A group of scientists, historians and ranchers with knowledge of raising cattle are looking to resurrect the aurochs, a species of wild cattle that is related to the domesticated cattle seen today. However, the resurrection process isn't anything similar to Jurassic Park.
According to the Washington Post, a Dutch nonprofit named Stichting Taurus is providing financial support to the Taurus Program, which is utilizing a technique known as "back-breeding." The process uses the selective breeding of animals that exist today to get as close as possible to their now-extinct ancestors.
"Back-breeding is possible because much of the genetic material of the extinct wild ancestors and subspecies survived in the domestic progeny or in surviving related subspecies," Peter Maas wrote for the Sixth Extinction, a website dedicated to spreading awareness about extinct animals. "This can result in animals that resemble the original extinct ancestor or an extinct subspecies."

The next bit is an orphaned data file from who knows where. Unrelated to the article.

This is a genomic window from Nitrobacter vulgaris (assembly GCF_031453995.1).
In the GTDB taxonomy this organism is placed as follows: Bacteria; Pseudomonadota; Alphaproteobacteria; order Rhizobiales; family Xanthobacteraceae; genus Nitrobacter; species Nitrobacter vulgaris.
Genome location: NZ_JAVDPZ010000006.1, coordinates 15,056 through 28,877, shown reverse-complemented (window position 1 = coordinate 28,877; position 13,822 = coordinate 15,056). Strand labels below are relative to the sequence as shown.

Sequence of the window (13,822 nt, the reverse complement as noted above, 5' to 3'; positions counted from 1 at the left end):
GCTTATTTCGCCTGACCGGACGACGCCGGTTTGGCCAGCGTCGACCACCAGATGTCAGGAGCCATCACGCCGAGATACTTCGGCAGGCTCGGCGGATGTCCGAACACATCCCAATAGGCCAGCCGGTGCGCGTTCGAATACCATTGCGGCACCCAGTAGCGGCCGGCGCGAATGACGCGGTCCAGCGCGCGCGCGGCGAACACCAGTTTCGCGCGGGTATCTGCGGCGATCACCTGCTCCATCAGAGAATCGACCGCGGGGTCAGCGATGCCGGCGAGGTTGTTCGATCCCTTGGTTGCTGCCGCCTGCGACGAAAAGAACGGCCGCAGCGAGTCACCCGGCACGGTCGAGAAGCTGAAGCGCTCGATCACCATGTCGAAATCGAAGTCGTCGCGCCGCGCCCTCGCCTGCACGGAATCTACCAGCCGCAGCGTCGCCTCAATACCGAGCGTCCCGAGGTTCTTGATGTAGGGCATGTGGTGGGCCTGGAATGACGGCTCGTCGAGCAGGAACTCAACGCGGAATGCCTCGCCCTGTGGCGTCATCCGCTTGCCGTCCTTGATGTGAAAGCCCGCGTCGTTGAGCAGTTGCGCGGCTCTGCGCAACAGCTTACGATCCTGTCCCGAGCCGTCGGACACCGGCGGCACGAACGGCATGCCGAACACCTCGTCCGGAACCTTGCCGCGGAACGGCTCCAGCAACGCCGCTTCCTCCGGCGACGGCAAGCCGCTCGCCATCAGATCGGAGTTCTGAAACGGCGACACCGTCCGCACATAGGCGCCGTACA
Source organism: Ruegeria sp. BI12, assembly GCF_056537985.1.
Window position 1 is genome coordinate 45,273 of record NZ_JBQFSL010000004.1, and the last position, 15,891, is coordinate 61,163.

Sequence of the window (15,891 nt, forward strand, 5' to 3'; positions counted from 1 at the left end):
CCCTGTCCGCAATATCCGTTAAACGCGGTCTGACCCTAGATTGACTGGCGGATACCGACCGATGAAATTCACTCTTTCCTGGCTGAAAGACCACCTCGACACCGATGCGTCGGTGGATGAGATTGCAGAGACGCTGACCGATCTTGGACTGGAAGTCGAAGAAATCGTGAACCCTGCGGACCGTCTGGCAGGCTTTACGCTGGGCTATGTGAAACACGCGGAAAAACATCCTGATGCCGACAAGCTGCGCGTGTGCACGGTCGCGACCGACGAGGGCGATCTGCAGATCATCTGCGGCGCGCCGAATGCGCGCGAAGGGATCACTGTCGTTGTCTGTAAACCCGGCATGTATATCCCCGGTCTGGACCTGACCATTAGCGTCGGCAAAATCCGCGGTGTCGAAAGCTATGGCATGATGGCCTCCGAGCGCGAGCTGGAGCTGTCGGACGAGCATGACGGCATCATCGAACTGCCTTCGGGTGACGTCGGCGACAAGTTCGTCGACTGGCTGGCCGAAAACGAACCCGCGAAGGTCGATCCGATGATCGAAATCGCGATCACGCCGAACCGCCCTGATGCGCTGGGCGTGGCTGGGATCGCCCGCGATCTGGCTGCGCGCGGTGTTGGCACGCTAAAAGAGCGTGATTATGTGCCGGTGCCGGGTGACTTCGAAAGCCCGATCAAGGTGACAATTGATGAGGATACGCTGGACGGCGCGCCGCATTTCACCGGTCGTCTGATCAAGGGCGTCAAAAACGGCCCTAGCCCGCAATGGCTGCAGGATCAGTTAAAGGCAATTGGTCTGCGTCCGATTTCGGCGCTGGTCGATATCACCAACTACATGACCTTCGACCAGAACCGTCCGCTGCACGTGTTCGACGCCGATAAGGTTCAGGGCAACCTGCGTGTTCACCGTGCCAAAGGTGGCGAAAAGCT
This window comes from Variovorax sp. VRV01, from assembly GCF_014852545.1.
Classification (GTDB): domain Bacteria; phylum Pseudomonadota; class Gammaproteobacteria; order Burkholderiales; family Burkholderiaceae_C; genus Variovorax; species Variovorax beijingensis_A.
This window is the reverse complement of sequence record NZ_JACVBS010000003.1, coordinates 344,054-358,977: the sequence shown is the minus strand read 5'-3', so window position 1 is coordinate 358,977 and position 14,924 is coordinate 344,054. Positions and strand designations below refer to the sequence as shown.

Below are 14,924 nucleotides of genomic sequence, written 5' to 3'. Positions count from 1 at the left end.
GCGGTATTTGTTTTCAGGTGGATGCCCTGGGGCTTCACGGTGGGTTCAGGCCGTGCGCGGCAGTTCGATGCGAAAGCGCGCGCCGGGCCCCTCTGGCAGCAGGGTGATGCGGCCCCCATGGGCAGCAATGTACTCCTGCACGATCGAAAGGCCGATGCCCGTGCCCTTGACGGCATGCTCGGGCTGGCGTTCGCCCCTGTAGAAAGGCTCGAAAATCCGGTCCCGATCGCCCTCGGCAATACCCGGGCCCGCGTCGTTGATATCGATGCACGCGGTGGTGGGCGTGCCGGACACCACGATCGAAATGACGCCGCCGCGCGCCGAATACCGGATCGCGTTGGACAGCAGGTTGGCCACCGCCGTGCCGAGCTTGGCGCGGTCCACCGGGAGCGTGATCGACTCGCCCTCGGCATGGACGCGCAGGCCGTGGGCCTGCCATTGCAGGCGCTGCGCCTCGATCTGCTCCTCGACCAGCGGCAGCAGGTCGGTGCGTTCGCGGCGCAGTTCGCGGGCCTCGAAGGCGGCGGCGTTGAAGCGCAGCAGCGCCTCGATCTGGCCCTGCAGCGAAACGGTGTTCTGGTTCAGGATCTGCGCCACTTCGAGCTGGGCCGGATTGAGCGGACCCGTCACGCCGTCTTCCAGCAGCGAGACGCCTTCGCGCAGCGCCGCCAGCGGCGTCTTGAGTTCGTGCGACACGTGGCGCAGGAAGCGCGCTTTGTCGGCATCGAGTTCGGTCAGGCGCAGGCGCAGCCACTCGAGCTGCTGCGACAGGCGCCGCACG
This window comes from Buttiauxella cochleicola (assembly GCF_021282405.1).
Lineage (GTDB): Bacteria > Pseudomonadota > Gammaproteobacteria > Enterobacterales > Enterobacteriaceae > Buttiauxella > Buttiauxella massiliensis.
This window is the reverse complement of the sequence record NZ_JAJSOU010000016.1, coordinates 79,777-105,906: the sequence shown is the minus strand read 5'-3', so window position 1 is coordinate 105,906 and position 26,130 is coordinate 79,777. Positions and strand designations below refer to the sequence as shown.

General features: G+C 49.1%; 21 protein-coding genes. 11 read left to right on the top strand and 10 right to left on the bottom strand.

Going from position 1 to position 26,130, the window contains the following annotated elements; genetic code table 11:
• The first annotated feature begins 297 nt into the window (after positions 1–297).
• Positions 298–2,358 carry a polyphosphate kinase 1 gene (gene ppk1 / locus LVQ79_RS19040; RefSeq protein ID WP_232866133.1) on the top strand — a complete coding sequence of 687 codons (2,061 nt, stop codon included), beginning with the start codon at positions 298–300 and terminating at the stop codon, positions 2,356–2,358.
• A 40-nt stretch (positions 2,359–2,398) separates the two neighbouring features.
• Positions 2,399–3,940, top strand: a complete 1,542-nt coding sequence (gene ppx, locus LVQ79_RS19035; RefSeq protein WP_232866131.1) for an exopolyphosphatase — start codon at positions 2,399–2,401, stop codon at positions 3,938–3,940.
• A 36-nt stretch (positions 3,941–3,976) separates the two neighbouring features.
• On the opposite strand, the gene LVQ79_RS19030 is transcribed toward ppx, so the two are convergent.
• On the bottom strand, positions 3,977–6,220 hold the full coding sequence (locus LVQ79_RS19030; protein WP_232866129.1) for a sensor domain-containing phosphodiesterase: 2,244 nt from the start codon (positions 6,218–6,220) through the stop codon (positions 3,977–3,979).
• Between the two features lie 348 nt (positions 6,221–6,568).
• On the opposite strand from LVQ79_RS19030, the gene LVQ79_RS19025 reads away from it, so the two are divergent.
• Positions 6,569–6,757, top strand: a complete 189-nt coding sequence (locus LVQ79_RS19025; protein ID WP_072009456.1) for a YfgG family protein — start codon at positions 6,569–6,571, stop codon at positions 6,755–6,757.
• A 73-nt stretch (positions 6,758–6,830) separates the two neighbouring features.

The last remaining aurochs died in 1627, in Poland, according to the International Union for Conservation of Nature and Natural Resources' Red List of Threatened Species. But Richard Crooijmans, molecular geneticist at Wageningen University, believes the aurochs isn't necessarily gone. "In principle, the aurochs is not really extinct," Crooijmans, who is leading DNA analysis for the project, told the Washington Post. "It's still living in the current cattle breeds, but it's changed so much."
The Taurus Program has already found cattle that have similar characteristics to their extinct predecessors, the Washington Post reported, and have been back-breeding for the project since 2008.